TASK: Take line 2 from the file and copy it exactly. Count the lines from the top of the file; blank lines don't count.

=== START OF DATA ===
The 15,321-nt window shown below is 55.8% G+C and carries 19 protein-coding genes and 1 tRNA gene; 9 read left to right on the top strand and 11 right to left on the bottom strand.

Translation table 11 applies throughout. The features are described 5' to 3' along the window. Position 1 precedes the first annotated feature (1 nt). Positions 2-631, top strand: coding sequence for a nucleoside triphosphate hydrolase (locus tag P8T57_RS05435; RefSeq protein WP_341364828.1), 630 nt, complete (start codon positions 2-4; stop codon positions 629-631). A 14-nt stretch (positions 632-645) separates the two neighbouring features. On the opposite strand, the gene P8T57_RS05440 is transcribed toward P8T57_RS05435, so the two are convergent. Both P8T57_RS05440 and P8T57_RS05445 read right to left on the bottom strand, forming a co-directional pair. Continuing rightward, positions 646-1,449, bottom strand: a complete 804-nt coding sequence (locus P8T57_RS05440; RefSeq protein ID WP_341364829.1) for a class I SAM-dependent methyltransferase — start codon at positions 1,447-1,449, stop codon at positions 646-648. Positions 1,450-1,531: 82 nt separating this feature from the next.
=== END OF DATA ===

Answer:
Translation table 11 applies throughout. The features are described 5' to 3' along the window. Position 1 precedes the first annotated feature (1 nt). Positions 2-631, top strand: coding sequence for a nucleoside triphosphate hydrolase (locus tag P8T57_RS05435; RefSeq protein WP_341364828.1), 630 nt, complete (start codon positions 2-4; stop codon positions 629-631). A 14-nt stretch (positions 632-645) separates the two neighbouring features. On the opposite strand, the gene P8T57_RS05440 is transcribed toward P8T57_RS05435, so the two are convergent. Both P8T57_RS05440 and P8T57_RS05445 read right to left on the bottom strand, forming a co-directional pair. Continuing rightward, positions 646-1,449, bottom strand: a complete 804-nt coding sequence (locus P8T57_RS05440; RefSeq protein ID WP_341364829.1) for a class I SAM-dependent methyltransferase — start codon at positions 1,447-1,449, stop codon at positions 646-648. Positions 1,450-1,531: 82 nt separating this feature from the next.